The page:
All these functions will have no bureaucratic or executive character. Apart from those who work as technicians or simply statisticians, the rest will simply be carrying out their job as producers, gathered together at the end of the working day to discuss questions of detail which do not call for reference to a general assembly.
Not only economic and social organisation, but the very ideas of justice, love and education, are reviewed.
Libertarian communism is incompatible with any punitive regime, which implies the disappearance of the present system of punitive justice and all its instruments, such as prisons.
The committee considers
Firstly, that man is not bad by nature, and that delinquency is the logical result of the state of social injustice in which we live.
Secondly, that when his needs are satisfied, and he is given rational and humane education, its causes will disappear.
Therefore we consider that when an individual falls down in his duties, either in the moral realm or as a producer, it will be for the assemblies of the people to find a just and harmonious solution to the case.
On the family and on sexual relations, the resolution points out that the family has fulfilled many admirable functions of solidarity and declares that the revolution will not involve an attack on the family. However
Libertarian communism proclaims free love, with no more regulation than the free will of the men and women concerned, guaranteeing the children with the security of the community.
Education was discussed in two stages; one designed for the immediate battle against illiteracy, and another the long-term development of a human system of education.
The resolution ended by declaring that when achieved, the revolution would be defended by the people in arms.
This declaration on ‘The Confederal Conception of Libertarian Communism’ carried unanimously by delegates speaking for a million workers represents the height of anarcho-syndicalist expression. To what extent did the individual members share its aspirations? To what extent was it the expression of a handful of militant anarchists kidding themselves that their own ideas were held throughout the CNT? How representative was the other side of the Congress with its violent personal and factional disputes? As the events fade into the past, these problems can only be unravelled by someone who shares a knowledge of Spain, a feeling for anarchism and the skill of a historian.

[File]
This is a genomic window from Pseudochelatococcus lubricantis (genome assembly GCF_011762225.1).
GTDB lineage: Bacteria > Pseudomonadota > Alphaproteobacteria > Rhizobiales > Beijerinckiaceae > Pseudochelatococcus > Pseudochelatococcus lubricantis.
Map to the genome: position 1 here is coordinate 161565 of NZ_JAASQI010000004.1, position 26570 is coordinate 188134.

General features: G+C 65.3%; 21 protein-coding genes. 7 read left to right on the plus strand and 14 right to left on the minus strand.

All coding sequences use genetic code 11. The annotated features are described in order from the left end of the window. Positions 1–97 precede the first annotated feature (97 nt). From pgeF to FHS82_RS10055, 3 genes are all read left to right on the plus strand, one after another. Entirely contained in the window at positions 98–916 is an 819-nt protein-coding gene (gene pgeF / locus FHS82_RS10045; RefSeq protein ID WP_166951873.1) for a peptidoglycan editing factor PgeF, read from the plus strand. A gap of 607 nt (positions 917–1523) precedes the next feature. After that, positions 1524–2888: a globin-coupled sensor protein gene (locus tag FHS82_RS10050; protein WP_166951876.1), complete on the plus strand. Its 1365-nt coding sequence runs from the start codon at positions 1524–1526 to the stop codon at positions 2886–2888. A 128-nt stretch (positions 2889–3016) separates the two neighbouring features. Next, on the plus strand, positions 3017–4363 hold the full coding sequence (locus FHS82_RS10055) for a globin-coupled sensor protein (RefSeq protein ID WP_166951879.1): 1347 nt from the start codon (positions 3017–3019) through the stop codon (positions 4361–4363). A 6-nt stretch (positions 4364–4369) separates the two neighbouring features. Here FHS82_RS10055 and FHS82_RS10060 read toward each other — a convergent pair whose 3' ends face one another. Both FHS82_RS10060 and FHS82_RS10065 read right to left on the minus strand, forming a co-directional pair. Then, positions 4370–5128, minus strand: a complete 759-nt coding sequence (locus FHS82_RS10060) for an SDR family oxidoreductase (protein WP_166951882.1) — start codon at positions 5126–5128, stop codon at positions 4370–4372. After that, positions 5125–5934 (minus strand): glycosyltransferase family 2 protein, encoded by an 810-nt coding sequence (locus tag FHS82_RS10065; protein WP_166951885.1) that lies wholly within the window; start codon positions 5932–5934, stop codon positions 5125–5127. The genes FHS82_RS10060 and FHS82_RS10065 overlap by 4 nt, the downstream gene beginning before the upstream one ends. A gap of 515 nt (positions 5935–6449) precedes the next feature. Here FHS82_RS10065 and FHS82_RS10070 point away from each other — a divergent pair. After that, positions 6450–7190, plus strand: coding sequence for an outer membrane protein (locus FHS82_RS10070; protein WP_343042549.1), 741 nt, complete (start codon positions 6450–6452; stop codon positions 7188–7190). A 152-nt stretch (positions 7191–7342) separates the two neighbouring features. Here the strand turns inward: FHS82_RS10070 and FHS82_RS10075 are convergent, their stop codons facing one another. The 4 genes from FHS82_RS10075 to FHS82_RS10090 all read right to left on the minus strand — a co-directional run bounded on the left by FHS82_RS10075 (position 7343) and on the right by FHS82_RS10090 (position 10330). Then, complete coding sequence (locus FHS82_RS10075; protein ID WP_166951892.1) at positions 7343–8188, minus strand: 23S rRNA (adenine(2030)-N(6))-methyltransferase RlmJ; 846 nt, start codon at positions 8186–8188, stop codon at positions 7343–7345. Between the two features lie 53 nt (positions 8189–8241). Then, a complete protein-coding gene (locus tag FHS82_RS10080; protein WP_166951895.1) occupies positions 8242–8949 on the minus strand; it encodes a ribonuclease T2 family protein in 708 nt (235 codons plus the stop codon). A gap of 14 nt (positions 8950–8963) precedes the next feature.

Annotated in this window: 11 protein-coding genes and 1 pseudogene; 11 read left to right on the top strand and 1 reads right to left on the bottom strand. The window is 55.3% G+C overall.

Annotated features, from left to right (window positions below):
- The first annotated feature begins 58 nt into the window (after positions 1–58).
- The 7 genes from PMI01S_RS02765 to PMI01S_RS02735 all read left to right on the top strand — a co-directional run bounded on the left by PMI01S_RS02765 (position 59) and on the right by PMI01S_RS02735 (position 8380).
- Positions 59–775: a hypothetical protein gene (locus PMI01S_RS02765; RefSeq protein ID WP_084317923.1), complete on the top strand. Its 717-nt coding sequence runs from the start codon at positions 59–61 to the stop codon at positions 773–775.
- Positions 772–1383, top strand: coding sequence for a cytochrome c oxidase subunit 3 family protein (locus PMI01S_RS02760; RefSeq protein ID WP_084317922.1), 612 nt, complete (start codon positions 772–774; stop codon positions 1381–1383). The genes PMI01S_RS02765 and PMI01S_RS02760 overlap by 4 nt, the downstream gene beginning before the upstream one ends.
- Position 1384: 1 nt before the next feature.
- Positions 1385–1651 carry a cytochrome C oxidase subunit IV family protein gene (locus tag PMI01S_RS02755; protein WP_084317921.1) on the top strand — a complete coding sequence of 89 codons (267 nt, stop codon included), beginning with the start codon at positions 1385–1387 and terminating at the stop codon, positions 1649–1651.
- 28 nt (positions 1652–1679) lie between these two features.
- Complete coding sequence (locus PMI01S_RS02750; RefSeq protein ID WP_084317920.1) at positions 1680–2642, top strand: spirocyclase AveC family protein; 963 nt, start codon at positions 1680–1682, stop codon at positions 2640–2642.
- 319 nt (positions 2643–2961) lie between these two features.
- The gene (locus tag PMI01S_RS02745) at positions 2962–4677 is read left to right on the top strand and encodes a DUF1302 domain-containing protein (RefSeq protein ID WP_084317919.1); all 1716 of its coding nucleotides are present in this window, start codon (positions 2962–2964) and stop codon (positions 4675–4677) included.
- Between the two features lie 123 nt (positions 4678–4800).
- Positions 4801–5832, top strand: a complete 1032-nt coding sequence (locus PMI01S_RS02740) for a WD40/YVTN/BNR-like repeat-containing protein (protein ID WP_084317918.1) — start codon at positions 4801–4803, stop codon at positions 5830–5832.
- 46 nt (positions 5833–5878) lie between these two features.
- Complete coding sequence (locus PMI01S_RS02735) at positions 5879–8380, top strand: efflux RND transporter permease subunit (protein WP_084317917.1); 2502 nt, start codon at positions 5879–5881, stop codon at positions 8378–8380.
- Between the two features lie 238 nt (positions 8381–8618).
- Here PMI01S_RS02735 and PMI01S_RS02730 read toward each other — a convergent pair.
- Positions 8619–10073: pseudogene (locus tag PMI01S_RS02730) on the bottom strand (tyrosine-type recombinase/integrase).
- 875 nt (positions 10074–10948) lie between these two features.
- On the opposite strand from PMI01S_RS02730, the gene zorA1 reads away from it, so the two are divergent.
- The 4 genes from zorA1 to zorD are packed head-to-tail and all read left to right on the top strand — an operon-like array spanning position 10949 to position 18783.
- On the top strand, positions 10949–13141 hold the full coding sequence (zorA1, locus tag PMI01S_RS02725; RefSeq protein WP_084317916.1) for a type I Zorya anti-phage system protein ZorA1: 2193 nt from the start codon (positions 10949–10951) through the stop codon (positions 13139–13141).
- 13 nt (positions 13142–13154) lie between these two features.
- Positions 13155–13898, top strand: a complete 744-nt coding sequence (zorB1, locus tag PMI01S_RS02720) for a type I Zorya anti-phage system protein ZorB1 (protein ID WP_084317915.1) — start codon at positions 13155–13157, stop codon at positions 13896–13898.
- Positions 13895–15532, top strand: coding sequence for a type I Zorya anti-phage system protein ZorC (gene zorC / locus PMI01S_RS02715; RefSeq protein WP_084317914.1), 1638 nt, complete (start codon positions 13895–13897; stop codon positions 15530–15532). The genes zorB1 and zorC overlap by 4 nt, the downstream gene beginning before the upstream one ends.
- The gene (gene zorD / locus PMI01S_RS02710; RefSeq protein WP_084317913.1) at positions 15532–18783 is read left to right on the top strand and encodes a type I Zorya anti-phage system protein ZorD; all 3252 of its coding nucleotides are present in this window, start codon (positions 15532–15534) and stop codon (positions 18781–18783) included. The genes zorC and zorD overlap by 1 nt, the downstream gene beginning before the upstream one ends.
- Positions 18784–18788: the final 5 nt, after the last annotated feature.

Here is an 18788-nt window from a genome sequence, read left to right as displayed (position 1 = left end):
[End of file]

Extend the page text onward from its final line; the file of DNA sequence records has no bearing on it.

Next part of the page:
However, the fact that the workers of the CNT, in the face of oppression and persecution, and the imminence of a violent rising, could present such a clear and humanistic view of what they wanted society to be like, shows that they were the most socially conscious people that recent history has seen, and makes it even more tragic that circumstances conspired to prevent them from realising their desires.
GLOSSARY OF POLITICS IN ANTI-FRANCO SPAIN
CNT (Confederación National del Trabajo — National Confederation of Labour).
Revolutionary syndicalist union influenced by the anarchists.
FAI (Federación Anarquista Iberica — Anarchist Federation of Iberia).
UGT (Union General de Trabajadores General Workers’ Union). Reformist trade union controlled by the socialists.
PSO (Partido Socialista Obrero — Workers’ Socialist Party).
PCE (Partido Communista Español- — Spanish Communist Party).
PSUC (Partido Socialista Unificat de Catalunya — Catalan United Socialist Party). The combined Socialist and Communist parties of Catalonia.
POUM (Partido Obrero de Unificación Marxista). Dissident revolutionary Communist party.
GENERALITAT the government of the autonomous province of Catalonia.
*EI Congreso Confederal de Zaragoza, Ediciones CNT, 1955.
First published in ANARCHY Number 5, July 1961